Characterisation of molecular pathways of differentiation in normal human lympho-myeloid differentiation using a systems biology approach
The human hemopoietic progenitor hierarchy producing lymphoid and granulocytic-monocytic (myeloid) lineages is unclear. Multiple progenitor populations produce lymphoid and myeloid cells, but remain incompletely characterized.
The Vyas lab has recently shown that the three human progenitor populations with lympho-myeloid potential - the lymphoid-primed multi-potential progenitor (LMPP), granulocyte-macrophage progenitor (GMP) and multi-lymphoid progenitor (MLP) are functionally and transcriptionally distinct and heterogeneous at the clonal level,. Most combined lympho-myeloid and myeloid potential was captured within the LMPP and GMP. In terms of functional potential, uni-lineage myeloid or lymphoid potential, bi- and rarer multi-lineage progenitors occurred in LMPP, GMP and MLP This, coupled with single cell expression analyses, suggested a continuum of progenitors execute lymphoid and myeloid differentiation rather than only uni-lineage progenitors being present downstream of stem cells.
The focus of this project is to build on this work and define the detailed molecular mechanisms that permit a lympho-myeloid LMPP to differentiate into a myeloid restricted progenitor, and for that myeloid progenitor to then complete differentiation. This is a critical set of questions not only for our understanding of normal progenitor cell biology, but has direct and important implications for Acute Myeloid Leukaemia (AML). We have previously shown that AML-propagating stem cells (AML LSCs) are partially arrested at the LMPP/GMP stage of differentiation( and unpublished data).
The project will combine state-of-the-art technologies in single cell RNA-Seq, single cell analysis of DNA methylation (in collaboration with the Ludwig Institute Oxford) and REAP-SEQ and/or CITE-Seq (WIMM collaboration). These complex datasets will be orthogonally interrogated and the student will require computational skills (ability to code) to achieve this. Training will be provided but prior background will be most helpful. Functional validation of transcriptional and signalling pathways required to execute this differentiation programme will require perturbation experiments based on Cas9-CRISPR modification of primary human haemopoietic cells, technology that is established in the laboratory.
The project: This project will provide a comprehensive training in state of the art single cell biology, human haemopoiesis (including flow sorting and functional assays), molecular biology and biochemistry including gene editing and computational biology.
The environment: The Vyas laboratory is based in the MRC Molecular Haematology Unit (MHU), Weatherall Institute of Molecular Medicine (WIMM) (www.imm.ox.ac.uk). There is a world-class single cell facility, a large computational biology core with a dedicated training core (CGAT), largest FACS facility in Europe, expertise in in vitro and in vivo functional analysis of blood cells at a single cell level.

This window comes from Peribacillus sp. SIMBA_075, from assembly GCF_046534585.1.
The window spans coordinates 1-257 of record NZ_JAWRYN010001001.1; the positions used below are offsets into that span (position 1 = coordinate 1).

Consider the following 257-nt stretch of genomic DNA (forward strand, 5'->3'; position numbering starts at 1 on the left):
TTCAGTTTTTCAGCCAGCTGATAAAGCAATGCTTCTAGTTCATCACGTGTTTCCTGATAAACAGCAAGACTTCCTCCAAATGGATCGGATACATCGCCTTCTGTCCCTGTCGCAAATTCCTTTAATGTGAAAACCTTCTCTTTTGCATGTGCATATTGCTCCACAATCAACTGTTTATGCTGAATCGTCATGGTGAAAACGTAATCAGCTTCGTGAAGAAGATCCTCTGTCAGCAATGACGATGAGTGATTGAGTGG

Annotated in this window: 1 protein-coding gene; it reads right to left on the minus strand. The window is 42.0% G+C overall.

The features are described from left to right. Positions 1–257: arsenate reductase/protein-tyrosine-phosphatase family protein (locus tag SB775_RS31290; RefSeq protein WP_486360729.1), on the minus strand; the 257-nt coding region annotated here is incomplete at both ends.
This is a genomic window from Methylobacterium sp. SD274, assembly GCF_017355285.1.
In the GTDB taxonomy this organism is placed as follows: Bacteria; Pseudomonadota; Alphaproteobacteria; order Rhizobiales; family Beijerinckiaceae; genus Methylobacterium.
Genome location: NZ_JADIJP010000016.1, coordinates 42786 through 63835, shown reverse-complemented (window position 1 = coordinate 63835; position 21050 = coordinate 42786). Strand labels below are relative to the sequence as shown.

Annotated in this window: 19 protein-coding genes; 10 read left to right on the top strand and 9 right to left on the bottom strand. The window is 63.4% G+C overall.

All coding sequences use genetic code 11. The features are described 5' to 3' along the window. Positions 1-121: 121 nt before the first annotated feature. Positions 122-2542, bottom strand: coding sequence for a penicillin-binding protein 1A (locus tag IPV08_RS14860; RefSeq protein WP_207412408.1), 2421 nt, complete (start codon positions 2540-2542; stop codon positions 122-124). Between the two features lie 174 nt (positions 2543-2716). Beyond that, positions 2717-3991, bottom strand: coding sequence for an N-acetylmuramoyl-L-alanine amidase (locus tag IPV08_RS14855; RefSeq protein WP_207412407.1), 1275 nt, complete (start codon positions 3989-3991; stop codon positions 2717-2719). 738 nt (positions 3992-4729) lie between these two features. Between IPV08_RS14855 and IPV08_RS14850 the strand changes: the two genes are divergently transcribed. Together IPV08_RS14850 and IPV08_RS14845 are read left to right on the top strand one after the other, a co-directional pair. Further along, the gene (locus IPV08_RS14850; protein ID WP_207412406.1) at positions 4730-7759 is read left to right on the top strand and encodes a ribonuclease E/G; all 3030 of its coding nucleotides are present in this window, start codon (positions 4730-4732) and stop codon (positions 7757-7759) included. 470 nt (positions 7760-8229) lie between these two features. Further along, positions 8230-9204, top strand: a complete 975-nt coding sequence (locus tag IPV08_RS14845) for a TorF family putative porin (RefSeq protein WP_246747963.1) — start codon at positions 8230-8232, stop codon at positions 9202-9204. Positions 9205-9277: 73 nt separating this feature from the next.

(a) 2-day WIMM Induction course.
(b) Weekly 2 hour, a year-long small group technique teaching sessions.
(a) Weekly meeting with Professor Vyas.
(b) Day-to-day supervision by senior post-doctoral fellows.
(a) Formal data presentation to the weekly laboratory meeting.
(b) Presentation of published papers at the weekly journal club.
(c) The applicant will present at locally and at national/international meetings.
MHU and WIMM have separate weekly international/national speaker seminar series.
As well as the specific training detailed above, students will have access to a wide-range of seminars and training opportunities through the many research institutes and centres based in Oxford. Students are also able to attend the Methods and Techniques course run by the MRC Weatherall Institute of Molecular Medicine. This course runs through the year, ensuring that students have the opportunity to build a broad-based understanding of differing research techniques.
Generic skills training is offered through the Medical Sciences Division's Skills Training Programme. This programme offers a comprehensive range of courses covering many important areas of researcher development: knowledge and intellectual abilities, personal effectiveness, research governance and organisation, and engagement, influence and impact. Students are actively encouraged to take advantage of the training opportunities available to them.
The department has a successful mentoring scheme, open to graduate students, which provides an additional possible channel for personal and professional development outside the regular supervisory framework. We hold an Athena SWAN Silver Award in recognition of our efforts to support the careers of female students and staff.
1. Karamitros, D., et al., Human lympho-myeloid progenitors are heterogeneous at the single cell level. Nature Immunology, 2017. In press.
2. Goardon, N., et al., Coexistence of LMPP-like and GMP-like leukemia stem cells in acute myeloid leukemia. Cancer Cell, 2011. 19(1): p. 138-52.
3. Peterson, V.M., et al., Multiplexed quantification of proteins and transcripts in single cells. Nat Biotechnol, 2017. 35(10): p. 936-939.
4. Stoeckius, M., et al., Simultaneous epitope and transcriptome measurement in single cells. Nat Methods, 2017. 14(9): p. 865-868.